Pets

Key things to consider when choosing doggy day care

You’ve decided to send your pet to day care, you’ve spoken to relatives and buddies, you’ve shopped around, and now it’s time to produce a decision. What next?

Here’s our definitive guide to the most notable four facts to consider whenever choosing doggy day care.

1) Take a look
Think about doggy day care as a children’s nursery. You wouldn’t imagine sending a kid along without visiting first.

So plan a visit, and not merely to reception, to see wherever your pet will spend their day, who they’ll be with, and what they’ll be doing.

Timing is key. Be sure you go along when it’s at its busiest & most productive so you’re seeing it at full throttle. The middle of your day – 11am to 1pm – is the often best. Don’t hesitate to carefully turn up unannounced, so again you’re seeing the true action. If you ask to start to see the dogs and there’s a delay, be skeptical!

Healthy Hound Playground is Northern Virginia’s Premier Dog Day Care, Boarding Kennel & Grooming Salon & Spa dedicated to providing your four-legged family member with an exceptional, safe and fun home away from home with regular outdoor potty breaks.

Here’s a checklist:

Will be the dogs friendly and social and happy together?
Could it be calm and quiet or noisy and chaotic?
Would you enjoy a your pet mixing with all sorts of breed there?
Do the staff look like they love the dogs and their jobs and are they actively engaging with the dogs?
What is the indoor and rest space like?
Is there enough open space for the dogs to disseminate or are they cramped? Way too many dogs in close confines leads to scuffles and boisterous dogs, which is able to overwhelm quieter or older dogs and puppies.
Just how many dogs do they have together in a single space?

2) Ask questions
While you may well be met by a far more senior member of staff, it’s important to also chat and ask questions of your dog carers themselves as they will have direct day-to-day connection with the dogs.
And don’t hesitate to pose difficult questions:

What’s the staff-to-dog ratio? As a guide, Bruce’s Doggy Day Care operates on a ratio of one dog carer to twleve dogs (at a complete maximum).
How often do dogs get injured and what goes on?
Have they expelled dogs and exactly how often does this happen?
Are there certain breeds they don’t accept?
Do they throw balls/have toys/etc? While this sounds fun, in an organization dynamic many normally placid dogs become competitive and may nip.
Are the dogs transported and if so for just how long versus time spent in the fields?
Do they take un-neutered (entire) males that are over 12 months old? The answer should be no. This is usually the case for experienced day care centres, however, not so for inexperienced or new operators who need to fill spaces. In an organization dynamic, testosterone is wii thing!
Will my small dog/puppy be bullied by bigger dogs? When there is enough space in support of friendly social dogs are accepted this isn’t an issue. Some day care centres divide dogs by size, but this seems rather unfair as small dogs can form natural bonds with larger dogs. For example, at Bruce’s Doggy Day Care we’ve a border terrier whose best friends with a labrador and retriever!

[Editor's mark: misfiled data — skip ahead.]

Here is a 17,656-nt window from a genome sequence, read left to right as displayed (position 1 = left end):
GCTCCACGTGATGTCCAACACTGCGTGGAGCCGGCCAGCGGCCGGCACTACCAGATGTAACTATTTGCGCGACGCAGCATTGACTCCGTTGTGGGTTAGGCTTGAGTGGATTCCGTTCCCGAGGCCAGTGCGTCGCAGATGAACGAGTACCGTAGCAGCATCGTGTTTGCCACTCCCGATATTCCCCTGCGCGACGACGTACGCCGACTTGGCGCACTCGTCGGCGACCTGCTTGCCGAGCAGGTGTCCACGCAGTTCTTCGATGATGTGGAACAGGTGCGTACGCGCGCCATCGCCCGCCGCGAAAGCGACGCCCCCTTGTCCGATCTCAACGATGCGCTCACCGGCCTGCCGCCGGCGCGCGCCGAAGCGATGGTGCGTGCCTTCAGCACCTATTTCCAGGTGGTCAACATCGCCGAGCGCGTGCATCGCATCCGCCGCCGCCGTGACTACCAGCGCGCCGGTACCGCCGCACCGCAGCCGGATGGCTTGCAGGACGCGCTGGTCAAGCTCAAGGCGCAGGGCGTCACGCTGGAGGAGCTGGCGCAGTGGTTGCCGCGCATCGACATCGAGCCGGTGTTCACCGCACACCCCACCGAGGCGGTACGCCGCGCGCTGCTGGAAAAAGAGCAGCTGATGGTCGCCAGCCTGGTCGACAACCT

3) Be prepared to commit
Just like children’s nurseries and schools, you must anticipate to commit with regard to the child.

Many doggy day care centres offer an completely random booking system labelled as offering total overall flexibility for the client. But be warned. Flexible booking and fees available to frequent change equals clients and dogs that dip in and out of day care. This isn’t best for the dogs as their group dynamic thrives on familiar friends.

Here at Bruce’s Doggy Day Care, we ask that all client sends their dog to us for at least 1 day per week. This implies regular customers bring regular dogs resulting in a happy and established dog group dynamic. When people see our dynamic and exactly how well the dogs interact, they realise that investing in at least one session per week makes absolute sense.

4) Understand the effect of grab and drop off times
Most doggy day care centres collect and fall off your pet; it’s all part of the service. But just how long does your pet spend travelling? Longer opening hours doesn’t indicate more playtime.

If your pet is collected and returned during peak times – say 9am and 5pm – it will likely be in heavy traffic for considerably longer than at off-peak times.

Therefore, consider earlier starts. We accumulate at 7 – 8:30am and return between 3:30 – 4:30pm. So a 10 minute journey takes ten minutes not 20 or 30 or more…

And make sure they use dog-friendly air-conditioned vehicles with vet-approved crates. You might not exactly like the thought of your pet being in a crate, but safety in confined numbers is paramount. The dogs shouldn’t be altogether in one space – for example a Golden Retriever in the same space as a Chiuaua isn’t a good idea of evident reasons! The crates also mean the driver can open each crate individually when the relevant dog is safely home, rather than opening one door with the chance of all the dogs escaping.

Overall, choosing your preferred doggy day care provider should be fun and rewarding, for both you as well as your dog. They’ll certainly thank you for it!